Exactly 10 years ago this week—on January 8, 2008—I was doing college ministry in East Asia. I had recently gotten to know a student named “James”; we had met playing basketball and had become fast friends. And, just like virtually everyone around him, he had never heard about Jesus Christ.
Over the course of several weeks, I got to share the gospel with him several times. He seemed interested, and asked great questions, but he couldn’t disavow the atheistic worldview that had been ingrained in him for almost two decades.
One day I secured a copy of the Jesus Film in his language, and we scheduled a time to watch it together. I had never seen it before and didn’t know what to expect. But given all the stories and statistics associated with the movie, I was eager for James to see it. I remember it was my last day of ministry for the semester—the winter holiday was about to begin, and my parents were arriving for a visit the following day. I was in a great mood. And when James and I sat down in my apartment living room and I inserted the DVD, my hopes were high.
I’m not sure if James heard a noise about seven minutes into the film, but if he did, it was my hopes being dashed on the floor. James was a hip, modernized college dude who had seen far more of Hollywood’s latest offerings than me. The Jesus Film, meanwhile, is on the cutting edge of 1979. I confess I felt embarrassed. Embarrassed to be subjecting him to subpar acting and cringeworthy cinematography—Is that Jesus levitating?—for two long hours. Honestly, I feared it would have a counterproductive effect, making Christianity look sillier to him than it did before.
When the film ended and the credits rolled, I braced for his verdict. James turned and looked at me and, with sincerity in his eyes, simply said: “That was the best movie I have ever seen.” I was shocked.
That afternoon, James placed his faith in Jesus Christ.
This story doesn’t just convict me of my pathetic lack of faith; it inspires me to keep leaning on the power of God’s Word—not human ingenuity or “wisdom”—to do the impossible. Consider Paul’s words to one local church:
The message of the cross is foolishness to those who are perishing, but to us who are being saved it is the power of God. . . . Has not God made foolish the wisdom of the world? For since in the wisdom of God the world through its wisdom did not know him, God was pleased through the foolishness of what was preached to save those who believe. Jews demand signs and Greeks look for wisdom, but we preach Christ crucified: a stumbling block to Jews and foolishness to Gentiles, but to those whom God has called, both Jews and Greeks, Christ the power of God and the wisdom of God. For the foolishness of God is wiser than human wisdom, and the weakness of God is stronger than human strength. (1 Cor. 1:18, 20–25)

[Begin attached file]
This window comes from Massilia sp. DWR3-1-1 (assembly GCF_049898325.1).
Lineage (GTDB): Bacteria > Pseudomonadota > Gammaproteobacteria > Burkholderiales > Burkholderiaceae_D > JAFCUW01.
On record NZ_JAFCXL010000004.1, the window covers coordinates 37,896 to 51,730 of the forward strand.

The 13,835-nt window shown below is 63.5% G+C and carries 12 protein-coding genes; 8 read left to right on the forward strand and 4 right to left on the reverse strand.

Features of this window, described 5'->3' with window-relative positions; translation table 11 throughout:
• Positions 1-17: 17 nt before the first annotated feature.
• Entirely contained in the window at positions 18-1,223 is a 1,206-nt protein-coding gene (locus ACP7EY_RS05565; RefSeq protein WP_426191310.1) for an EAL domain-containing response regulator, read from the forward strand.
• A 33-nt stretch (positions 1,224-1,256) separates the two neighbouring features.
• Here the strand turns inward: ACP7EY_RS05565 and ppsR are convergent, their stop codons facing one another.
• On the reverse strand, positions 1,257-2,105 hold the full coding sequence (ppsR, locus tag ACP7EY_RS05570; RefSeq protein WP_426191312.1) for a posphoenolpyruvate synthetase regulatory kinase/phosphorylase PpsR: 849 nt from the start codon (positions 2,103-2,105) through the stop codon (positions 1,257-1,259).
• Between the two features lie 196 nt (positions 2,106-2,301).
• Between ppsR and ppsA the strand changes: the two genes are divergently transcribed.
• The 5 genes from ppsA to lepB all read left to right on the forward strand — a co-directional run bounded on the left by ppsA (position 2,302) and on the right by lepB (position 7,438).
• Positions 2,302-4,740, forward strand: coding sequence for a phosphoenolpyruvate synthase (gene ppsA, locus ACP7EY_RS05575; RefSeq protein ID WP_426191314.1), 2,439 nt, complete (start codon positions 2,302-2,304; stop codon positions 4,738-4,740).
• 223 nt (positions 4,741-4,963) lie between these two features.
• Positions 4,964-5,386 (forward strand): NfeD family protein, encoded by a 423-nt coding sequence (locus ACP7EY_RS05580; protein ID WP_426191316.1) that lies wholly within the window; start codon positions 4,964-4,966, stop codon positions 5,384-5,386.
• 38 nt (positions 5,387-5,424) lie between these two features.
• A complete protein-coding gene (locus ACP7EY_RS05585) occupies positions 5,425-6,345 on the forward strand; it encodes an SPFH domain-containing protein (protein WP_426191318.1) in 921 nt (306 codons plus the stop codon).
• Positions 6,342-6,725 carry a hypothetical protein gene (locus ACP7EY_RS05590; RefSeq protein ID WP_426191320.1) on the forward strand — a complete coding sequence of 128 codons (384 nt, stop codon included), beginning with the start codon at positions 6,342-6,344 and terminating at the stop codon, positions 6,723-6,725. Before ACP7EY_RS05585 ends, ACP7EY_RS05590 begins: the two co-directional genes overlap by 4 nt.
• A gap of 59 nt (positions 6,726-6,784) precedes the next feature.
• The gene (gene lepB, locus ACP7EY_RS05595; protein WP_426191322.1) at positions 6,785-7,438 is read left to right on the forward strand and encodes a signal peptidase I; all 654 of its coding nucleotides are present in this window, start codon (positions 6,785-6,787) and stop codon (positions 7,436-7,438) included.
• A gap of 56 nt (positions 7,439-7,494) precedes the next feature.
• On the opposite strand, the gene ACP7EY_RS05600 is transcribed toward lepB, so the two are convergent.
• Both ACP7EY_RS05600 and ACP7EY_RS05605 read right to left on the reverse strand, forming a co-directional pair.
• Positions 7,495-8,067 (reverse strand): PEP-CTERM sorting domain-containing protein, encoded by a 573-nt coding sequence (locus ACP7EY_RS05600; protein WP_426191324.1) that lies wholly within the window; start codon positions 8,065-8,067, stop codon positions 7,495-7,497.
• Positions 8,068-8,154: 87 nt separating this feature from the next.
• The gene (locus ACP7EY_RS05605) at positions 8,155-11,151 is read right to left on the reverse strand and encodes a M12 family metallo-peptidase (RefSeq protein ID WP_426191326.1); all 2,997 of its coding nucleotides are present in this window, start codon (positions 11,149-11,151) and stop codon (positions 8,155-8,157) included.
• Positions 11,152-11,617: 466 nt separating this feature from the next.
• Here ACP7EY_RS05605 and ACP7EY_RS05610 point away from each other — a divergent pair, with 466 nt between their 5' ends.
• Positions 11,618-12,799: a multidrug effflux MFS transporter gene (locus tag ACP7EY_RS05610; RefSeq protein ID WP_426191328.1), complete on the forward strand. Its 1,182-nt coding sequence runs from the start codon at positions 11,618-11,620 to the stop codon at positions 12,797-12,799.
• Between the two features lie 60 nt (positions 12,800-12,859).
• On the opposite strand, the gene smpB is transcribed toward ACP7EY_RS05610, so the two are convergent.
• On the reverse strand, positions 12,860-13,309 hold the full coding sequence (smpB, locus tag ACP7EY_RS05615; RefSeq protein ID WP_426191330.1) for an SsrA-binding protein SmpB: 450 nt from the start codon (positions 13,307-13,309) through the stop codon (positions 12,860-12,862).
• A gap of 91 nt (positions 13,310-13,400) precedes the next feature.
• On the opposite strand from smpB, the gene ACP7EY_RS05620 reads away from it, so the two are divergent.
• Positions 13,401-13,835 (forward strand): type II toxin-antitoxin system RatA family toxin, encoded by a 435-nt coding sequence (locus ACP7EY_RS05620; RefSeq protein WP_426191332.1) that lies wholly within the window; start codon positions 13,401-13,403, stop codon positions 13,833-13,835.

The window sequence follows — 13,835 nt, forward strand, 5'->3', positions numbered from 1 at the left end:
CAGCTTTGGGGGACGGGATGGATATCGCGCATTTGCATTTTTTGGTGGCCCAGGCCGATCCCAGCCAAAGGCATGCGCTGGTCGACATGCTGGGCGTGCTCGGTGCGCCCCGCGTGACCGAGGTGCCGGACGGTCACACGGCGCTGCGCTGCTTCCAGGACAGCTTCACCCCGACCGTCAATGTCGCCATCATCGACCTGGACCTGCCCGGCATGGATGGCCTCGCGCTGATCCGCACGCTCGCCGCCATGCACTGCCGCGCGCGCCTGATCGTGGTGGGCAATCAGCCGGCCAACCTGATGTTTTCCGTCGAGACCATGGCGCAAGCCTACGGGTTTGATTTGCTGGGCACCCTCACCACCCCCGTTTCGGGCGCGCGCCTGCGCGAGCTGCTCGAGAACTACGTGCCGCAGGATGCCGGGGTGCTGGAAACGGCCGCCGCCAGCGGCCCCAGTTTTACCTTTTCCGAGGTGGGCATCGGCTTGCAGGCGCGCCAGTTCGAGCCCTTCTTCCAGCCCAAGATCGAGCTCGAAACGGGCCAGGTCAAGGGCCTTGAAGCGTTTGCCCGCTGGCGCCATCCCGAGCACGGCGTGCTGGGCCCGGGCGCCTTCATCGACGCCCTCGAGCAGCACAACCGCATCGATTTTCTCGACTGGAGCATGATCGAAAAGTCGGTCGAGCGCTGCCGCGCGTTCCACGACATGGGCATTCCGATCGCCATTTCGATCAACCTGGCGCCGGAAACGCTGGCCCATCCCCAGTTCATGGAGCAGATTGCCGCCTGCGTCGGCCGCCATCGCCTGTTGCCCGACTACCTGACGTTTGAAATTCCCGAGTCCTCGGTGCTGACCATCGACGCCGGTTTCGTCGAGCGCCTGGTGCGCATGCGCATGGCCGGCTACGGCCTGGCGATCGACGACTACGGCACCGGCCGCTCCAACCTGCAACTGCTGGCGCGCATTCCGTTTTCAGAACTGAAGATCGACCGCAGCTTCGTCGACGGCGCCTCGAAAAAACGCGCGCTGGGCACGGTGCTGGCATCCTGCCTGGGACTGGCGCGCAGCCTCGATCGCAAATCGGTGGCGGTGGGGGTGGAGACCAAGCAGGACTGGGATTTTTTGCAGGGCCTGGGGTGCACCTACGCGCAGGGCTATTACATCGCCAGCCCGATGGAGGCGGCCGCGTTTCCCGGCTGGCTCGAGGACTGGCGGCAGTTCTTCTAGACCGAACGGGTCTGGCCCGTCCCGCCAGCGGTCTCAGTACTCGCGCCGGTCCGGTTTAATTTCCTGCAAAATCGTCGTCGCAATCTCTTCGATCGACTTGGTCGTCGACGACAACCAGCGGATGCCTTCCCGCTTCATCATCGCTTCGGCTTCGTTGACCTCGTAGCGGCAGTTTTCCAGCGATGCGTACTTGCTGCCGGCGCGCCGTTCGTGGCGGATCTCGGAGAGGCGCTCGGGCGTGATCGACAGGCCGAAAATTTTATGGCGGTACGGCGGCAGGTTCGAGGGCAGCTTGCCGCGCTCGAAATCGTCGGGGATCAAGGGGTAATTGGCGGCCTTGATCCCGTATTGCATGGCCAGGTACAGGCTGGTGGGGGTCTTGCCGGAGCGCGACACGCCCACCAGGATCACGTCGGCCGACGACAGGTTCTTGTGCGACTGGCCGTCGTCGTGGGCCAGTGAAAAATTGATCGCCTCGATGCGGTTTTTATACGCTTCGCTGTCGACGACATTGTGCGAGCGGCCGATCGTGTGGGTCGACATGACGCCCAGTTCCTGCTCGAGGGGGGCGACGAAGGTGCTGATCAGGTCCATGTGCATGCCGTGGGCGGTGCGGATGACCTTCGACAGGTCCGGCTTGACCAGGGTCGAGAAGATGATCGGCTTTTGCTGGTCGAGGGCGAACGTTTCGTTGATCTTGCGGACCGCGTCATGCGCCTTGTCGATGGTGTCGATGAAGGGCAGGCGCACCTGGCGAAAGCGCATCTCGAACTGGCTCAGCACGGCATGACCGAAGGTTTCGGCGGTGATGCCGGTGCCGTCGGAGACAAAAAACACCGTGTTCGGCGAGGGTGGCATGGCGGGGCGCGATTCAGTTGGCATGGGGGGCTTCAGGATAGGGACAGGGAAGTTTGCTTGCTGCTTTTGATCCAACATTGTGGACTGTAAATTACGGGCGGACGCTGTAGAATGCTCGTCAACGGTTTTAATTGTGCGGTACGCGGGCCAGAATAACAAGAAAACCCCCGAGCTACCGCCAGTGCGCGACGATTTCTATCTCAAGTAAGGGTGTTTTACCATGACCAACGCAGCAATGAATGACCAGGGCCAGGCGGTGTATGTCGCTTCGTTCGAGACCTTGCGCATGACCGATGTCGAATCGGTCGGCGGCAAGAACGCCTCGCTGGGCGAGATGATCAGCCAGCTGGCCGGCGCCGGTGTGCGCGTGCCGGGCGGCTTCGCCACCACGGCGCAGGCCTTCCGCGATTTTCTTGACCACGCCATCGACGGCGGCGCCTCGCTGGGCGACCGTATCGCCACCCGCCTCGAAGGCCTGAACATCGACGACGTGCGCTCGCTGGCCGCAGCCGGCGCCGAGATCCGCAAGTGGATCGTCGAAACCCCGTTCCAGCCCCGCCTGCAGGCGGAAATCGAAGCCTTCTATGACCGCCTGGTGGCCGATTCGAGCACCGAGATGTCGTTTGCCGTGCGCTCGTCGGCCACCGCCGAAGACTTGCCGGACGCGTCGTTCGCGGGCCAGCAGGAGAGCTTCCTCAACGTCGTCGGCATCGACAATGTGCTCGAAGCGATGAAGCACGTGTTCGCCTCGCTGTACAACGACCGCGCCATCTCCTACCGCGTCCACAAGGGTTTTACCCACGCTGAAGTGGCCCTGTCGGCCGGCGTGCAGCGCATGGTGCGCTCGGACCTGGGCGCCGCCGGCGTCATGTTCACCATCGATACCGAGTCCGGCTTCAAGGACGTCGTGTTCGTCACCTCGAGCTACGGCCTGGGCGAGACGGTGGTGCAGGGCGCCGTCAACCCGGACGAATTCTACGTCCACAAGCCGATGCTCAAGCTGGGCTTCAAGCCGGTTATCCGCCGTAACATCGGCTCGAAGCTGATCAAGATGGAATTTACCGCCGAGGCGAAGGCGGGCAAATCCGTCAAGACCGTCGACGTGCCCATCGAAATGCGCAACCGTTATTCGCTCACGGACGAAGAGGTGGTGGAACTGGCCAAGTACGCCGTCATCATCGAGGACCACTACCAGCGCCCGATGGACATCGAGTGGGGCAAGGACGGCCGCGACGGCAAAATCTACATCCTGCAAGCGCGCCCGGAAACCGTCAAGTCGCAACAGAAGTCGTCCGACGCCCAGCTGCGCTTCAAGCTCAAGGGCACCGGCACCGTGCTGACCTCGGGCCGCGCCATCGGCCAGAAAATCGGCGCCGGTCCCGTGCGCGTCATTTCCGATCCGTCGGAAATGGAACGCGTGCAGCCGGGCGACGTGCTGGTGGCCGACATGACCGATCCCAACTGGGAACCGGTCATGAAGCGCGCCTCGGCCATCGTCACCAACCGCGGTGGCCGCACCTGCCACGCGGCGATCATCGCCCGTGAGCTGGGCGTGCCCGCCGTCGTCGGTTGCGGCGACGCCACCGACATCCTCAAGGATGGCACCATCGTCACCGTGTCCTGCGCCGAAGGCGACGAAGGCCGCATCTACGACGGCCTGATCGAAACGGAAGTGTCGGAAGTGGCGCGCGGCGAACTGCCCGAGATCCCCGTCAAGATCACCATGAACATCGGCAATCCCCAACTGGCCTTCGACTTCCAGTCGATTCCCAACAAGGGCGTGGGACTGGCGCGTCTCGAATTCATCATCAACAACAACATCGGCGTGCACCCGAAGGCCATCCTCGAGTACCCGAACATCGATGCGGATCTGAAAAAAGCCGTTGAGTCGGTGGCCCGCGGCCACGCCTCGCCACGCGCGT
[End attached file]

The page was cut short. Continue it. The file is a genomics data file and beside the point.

I am so grateful that the gospel message is not a rough draft, or a weak crutch, or an irrelevant historical relic, but God’s explosive power to save anyone—like James, or like you—who rests in Christ alone (Rom. 1:16).
Don’t Lose Hope
Over the last decade, God has been so kind to James. He graduated from college and is now a full-time college minister in East Asia. Standing beside him a few years ago as he married a godly woman was a privilege I will never forget.
When James and I stepped into my apartment that cold January afternoon 10 years ago, neither of us had any idea how radically different his life would look today. But God did.
He knew, in Christ, the plans he had for James. And he couldn’t wait to unfold them over the coming years.
Friends, never underestimate the power of God’s Word. It is a fire that can melt and a hammer that can break even the hardest hearts (Jer. 23:29). If there’s a lost person whom you love, don’t despair. Keep praying. Keep sharing. Keep hoping. As one person aptly said, God is more willing to save sinners than sinners are willing to be saved.
We can schedule meetings—but thanks be to God, he schedules conversions.